providing a source of coolant;
flowing coolant from the source of coolant to a skin panel associated with the structure and through at least one micropore formed in the skin panel;
associating an adaptive structure with the at least one micropore;
sensing a temperature with the adaptive structure; and
altering a flow of coolant through the at least one micropore with the adaptive structure responsive to the sensed temperature.
20. The method according to claim 19, wherein associating an adaptive structure with the at least one micropore includes positioning a beam adjacent the micropore.
21. The method according to claim 20, wherein altering a flow of coolant through the at least one micropore further comprises displacing a portion of the beam relative to the micropore based on the sensed temperature.
22. The method according to claim 21, further comprising forming the beam of at least two different metallic materials.
23. The method according to claim 21, further comprising forming the beam of a shape memory alloy.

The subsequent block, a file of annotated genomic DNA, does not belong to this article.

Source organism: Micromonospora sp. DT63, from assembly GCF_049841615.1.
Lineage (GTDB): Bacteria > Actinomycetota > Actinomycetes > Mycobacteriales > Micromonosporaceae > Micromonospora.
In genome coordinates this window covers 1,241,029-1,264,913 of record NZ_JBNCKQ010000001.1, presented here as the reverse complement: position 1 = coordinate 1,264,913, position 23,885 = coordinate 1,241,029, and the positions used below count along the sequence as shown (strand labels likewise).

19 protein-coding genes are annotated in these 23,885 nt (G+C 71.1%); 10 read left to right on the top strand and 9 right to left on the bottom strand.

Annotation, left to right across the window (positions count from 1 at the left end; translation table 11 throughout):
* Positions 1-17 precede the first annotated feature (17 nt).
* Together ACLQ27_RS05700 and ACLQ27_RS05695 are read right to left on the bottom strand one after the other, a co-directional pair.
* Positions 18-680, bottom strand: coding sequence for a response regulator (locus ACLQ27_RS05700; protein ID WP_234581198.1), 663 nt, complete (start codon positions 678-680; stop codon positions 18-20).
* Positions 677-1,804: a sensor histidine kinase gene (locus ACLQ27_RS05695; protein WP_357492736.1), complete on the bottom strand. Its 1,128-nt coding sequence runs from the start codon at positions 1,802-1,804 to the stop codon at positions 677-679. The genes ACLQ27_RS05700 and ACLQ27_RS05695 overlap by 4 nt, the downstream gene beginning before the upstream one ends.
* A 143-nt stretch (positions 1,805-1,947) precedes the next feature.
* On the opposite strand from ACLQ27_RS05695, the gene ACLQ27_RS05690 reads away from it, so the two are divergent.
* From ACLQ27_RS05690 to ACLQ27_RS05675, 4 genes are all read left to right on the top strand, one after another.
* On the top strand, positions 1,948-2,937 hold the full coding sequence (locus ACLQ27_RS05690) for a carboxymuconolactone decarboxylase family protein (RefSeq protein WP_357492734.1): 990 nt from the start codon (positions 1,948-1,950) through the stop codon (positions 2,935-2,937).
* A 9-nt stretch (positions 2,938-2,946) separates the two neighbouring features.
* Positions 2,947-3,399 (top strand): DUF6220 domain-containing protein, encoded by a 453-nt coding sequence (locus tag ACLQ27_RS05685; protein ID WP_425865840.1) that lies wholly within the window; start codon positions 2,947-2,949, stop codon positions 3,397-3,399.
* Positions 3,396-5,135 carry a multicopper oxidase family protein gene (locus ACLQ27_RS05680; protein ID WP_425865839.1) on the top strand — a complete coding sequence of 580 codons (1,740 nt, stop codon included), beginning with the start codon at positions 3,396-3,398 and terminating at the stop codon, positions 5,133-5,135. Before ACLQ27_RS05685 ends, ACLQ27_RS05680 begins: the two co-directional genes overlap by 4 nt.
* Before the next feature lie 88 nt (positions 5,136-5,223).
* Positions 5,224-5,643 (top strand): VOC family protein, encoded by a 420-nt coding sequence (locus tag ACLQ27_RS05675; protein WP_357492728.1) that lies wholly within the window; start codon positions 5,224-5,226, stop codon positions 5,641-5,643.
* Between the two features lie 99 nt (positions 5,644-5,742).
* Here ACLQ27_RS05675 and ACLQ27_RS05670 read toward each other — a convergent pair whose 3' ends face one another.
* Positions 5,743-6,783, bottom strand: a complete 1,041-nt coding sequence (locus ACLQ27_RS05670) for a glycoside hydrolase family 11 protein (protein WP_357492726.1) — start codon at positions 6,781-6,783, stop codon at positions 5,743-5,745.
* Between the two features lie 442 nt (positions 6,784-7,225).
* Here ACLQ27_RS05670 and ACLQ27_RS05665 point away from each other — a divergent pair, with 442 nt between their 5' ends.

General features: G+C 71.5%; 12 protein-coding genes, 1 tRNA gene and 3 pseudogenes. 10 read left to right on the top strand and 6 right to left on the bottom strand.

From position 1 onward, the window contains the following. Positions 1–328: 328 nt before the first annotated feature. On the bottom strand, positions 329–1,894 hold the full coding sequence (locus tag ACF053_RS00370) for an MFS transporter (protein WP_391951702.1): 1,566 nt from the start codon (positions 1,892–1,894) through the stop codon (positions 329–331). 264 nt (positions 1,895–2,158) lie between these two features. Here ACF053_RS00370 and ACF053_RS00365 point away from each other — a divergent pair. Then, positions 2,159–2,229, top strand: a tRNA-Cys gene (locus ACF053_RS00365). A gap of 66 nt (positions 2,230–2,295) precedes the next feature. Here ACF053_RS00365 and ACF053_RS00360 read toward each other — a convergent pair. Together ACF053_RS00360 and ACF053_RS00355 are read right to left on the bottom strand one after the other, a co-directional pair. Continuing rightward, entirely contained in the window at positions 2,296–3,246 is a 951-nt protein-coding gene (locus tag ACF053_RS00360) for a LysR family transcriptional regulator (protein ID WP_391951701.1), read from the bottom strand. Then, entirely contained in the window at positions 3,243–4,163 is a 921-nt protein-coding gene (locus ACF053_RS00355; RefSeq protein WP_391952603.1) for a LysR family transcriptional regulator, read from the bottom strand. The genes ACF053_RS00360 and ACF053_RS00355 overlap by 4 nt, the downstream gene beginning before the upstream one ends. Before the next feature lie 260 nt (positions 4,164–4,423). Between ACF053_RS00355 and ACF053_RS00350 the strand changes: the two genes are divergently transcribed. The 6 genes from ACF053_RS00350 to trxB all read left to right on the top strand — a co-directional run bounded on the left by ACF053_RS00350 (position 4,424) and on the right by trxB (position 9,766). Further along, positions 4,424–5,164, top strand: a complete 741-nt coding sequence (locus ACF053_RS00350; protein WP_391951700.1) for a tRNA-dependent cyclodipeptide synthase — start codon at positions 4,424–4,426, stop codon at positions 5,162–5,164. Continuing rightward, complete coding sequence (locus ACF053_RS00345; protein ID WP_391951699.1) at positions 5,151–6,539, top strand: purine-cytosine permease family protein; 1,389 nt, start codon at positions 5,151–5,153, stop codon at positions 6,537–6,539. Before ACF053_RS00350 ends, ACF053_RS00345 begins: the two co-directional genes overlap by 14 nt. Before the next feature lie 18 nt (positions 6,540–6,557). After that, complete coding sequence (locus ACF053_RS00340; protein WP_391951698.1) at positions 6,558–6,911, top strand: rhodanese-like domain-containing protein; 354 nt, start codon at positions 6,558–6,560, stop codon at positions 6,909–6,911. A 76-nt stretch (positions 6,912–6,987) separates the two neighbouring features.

24. The method according to claim 23, further comprising forming the beam of a material comprising nickel and titanium.
25. The method according to claim 21, wherein displacing a portion of the beam relative to the micropore further includes displacing the portion of the beam laterally with respect to an opening of the micropore.
26. The method according to claim 19, wherein providing a source of coolant includes providing a fuel as a coolant.
Description
CROSS-REFERENCE TO RELATED APPLICATION

This application claims the priority filing date of U.S. Provisional Patent Application Ser. No. 60/733,980 filed Nov. 4, 2005, the disclosure of which is incorporated by reference herein in its entirety.

FIELD OF THE INVENTION